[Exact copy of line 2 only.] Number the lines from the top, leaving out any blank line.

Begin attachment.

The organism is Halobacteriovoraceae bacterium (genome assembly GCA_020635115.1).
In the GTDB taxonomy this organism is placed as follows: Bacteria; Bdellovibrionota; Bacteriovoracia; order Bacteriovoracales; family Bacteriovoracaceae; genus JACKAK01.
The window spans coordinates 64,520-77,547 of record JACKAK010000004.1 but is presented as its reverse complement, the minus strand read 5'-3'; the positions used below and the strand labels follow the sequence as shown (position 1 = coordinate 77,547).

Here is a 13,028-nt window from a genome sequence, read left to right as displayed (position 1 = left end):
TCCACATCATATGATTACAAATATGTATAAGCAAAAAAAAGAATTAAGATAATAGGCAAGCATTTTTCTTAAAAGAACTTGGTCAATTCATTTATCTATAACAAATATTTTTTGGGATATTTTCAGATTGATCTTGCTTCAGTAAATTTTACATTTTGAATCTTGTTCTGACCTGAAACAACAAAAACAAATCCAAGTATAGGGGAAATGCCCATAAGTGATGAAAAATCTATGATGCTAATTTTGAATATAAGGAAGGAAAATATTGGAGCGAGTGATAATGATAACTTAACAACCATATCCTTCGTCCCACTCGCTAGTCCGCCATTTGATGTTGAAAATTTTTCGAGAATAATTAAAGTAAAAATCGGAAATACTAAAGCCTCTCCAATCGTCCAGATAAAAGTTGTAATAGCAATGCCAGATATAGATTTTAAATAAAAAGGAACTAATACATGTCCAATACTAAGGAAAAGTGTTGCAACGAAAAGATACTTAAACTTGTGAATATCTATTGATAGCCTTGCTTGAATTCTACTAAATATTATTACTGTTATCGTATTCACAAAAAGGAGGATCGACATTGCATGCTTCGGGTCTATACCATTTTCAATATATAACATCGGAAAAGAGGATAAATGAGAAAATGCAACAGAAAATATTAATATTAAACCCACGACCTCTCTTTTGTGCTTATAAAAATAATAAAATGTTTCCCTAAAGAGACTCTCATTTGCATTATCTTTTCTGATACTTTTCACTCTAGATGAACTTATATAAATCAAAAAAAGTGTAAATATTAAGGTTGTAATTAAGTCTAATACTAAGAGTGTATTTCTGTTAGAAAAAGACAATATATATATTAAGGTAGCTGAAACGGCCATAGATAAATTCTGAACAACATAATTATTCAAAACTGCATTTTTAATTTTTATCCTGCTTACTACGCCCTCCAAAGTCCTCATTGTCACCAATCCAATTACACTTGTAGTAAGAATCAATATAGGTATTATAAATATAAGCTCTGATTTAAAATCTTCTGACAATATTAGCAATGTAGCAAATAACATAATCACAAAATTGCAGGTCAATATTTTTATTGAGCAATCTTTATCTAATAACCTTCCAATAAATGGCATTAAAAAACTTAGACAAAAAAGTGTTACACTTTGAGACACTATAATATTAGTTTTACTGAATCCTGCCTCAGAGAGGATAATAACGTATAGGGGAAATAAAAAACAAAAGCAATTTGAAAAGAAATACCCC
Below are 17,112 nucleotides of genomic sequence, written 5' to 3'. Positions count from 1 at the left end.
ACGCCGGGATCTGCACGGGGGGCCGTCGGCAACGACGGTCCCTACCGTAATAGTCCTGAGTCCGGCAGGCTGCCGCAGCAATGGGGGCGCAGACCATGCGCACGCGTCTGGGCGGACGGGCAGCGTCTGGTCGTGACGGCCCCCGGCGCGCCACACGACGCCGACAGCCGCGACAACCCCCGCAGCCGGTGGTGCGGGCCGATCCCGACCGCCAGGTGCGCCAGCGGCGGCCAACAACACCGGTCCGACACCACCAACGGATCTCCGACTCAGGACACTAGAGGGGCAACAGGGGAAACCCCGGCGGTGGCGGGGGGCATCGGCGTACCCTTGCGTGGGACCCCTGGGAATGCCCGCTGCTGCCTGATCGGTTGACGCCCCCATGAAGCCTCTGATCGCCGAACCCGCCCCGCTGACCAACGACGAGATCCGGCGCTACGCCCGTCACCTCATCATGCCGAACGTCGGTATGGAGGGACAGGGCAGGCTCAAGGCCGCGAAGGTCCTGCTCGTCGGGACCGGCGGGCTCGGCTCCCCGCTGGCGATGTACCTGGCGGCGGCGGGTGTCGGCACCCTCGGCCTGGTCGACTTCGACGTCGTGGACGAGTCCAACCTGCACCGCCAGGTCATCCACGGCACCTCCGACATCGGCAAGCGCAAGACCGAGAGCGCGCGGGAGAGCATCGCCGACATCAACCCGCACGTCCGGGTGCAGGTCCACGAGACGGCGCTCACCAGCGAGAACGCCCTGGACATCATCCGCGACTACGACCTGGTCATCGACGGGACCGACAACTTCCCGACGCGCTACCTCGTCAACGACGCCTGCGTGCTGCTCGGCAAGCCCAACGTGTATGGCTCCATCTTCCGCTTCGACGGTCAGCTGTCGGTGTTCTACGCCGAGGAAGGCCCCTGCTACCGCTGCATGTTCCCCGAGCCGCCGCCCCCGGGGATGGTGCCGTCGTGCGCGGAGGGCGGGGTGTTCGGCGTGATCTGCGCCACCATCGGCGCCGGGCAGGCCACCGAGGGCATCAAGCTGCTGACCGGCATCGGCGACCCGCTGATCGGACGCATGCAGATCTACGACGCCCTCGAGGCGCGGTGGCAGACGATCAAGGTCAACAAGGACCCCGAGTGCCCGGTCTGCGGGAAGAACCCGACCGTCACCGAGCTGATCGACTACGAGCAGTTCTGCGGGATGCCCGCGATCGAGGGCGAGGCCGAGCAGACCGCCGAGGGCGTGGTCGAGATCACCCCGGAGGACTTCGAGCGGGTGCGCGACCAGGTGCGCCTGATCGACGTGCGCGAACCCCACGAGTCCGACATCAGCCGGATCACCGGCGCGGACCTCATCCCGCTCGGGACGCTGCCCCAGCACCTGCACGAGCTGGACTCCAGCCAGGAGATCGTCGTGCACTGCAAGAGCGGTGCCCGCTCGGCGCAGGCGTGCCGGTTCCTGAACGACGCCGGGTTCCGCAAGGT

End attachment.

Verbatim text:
In the GTDB taxonomy this organism is placed as follows: Bacteria; Bdellovibrionota; Bacteriovoracia; order Bacteriovoracales; family Bacteriovoracaceae; genus JACKAK01.